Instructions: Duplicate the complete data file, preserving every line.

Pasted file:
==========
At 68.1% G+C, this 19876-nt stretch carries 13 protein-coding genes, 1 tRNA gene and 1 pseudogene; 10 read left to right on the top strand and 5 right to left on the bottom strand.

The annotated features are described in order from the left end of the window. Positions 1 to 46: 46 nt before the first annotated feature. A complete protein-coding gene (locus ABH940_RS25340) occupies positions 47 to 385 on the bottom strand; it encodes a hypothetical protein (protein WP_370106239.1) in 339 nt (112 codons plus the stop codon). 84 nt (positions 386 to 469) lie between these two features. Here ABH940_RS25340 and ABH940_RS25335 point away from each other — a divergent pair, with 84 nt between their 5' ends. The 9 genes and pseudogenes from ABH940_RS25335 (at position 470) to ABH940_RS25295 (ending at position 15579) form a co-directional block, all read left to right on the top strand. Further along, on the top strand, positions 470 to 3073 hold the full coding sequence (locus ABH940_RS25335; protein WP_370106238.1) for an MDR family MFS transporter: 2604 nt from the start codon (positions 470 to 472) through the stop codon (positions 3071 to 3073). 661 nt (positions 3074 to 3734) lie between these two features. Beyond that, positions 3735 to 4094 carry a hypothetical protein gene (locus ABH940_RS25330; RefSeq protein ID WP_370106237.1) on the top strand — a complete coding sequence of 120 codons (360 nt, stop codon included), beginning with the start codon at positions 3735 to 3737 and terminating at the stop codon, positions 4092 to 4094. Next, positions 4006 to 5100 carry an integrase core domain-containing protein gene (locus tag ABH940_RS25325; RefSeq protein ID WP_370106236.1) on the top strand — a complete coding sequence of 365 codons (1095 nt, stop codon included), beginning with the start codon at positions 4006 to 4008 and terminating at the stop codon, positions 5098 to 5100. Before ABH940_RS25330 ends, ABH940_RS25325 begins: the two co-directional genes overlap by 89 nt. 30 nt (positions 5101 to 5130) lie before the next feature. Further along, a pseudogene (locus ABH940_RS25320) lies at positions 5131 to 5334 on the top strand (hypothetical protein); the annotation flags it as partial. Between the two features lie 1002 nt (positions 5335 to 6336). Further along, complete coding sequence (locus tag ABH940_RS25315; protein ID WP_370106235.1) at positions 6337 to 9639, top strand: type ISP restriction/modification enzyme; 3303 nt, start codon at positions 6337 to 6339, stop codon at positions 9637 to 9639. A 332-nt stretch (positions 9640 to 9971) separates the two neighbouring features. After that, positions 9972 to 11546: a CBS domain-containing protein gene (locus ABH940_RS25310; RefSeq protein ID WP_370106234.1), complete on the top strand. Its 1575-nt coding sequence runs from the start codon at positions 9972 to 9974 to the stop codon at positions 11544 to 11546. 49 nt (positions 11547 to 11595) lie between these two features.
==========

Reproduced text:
At 68.1% G+C, this 19876-nt stretch carries 13 protein-coding genes, 1 tRNA gene and 1 pseudogene; 10 read left to right on the top strand and 5 right to left on the bottom strand.

The annotated features are described in order from the left end of the window. Positions 1 to 46: 46 nt before the first annotated feature. A complete protein-coding gene (locus ABH940_RS25340) occupies positions 47 to 385 on the bottom strand; it encodes a hypothetical protein (protein WP_370106239.1) in 339 nt (112 codons plus the stop codon). 84 nt (positions 386 to 469) lie between these two features. Here ABH940_RS25340 and ABH940_RS25335 point away from each other — a divergent pair, with 84 nt between their 5' ends. The 9 genes and pseudogenes from ABH940_RS25335 (at position 470) to ABH940_RS25295 (ending at position 15579) form a co-directional block, all read left to right on the top strand. Further along, on the top strand, positions 470 to 3073 hold the full coding sequence (locus ABH940_RS25335; protein WP_370106238.1) for an MDR family MFS transporter: 2604 nt from the start codon (positions 470 to 472) through the stop codon (positions 3071 to 3073). 661 nt (positions 3074 to 3734) lie between these two features. Beyond that, positions 3735 to 4094 carry a hypothetical protein gene (locus ABH940_RS25330; RefSeq protein ID WP_370106237.1) on the top strand — a complete coding sequence of 120 codons (360 nt, stop codon included), beginning with the start codon at positions 3735 to 3737 and terminating at the stop codon, positions 4092 to 4094. Next, positions 4006 to 5100 carry an integrase core domain-containing protein gene (locus tag ABH940_RS25325; RefSeq protein ID WP_370106236.1) on the top strand — a complete coding sequence of 365 codons (1095 nt, stop codon included), beginning with the start codon at positions 4006 to 4008 and terminating at the stop codon, positions 5098 to 5100. Before ABH940_RS25330 ends, ABH940_RS25325 begins: the two co-directional genes overlap by 89 nt. 30 nt (positions 5101 to 5130) lie before the next feature. Further along, a pseudogene (locus ABH940_RS25320) lies at positions 5131 to 5334 on the top strand (hypothetical protein); the annotation flags it as partial. Between the two features lie 1002 nt (positions 5335 to 6336). Further along, complete coding sequence (locus tag ABH940_RS25315; protein ID WP_370106235.1) at positions 6337 to 9639, top strand: type ISP restriction/modification enzyme; 3303 nt, start codon at positions 6337 to 6339, stop codon at positions 9637 to 9639. A 332-nt stretch (positions 9640 to 9971) separates the two neighbouring features. After that, positions 9972 to 11546: a CBS domain-containing protein gene (locus ABH940_RS25310; RefSeq protein ID WP_370106234.1), complete on the top strand. Its 1575-nt coding sequence runs from the start codon at positions 9972 to 9974 to the stop codon at positions 11544 to 11546. 49 nt (positions 11547 to 11595) lie between these two features.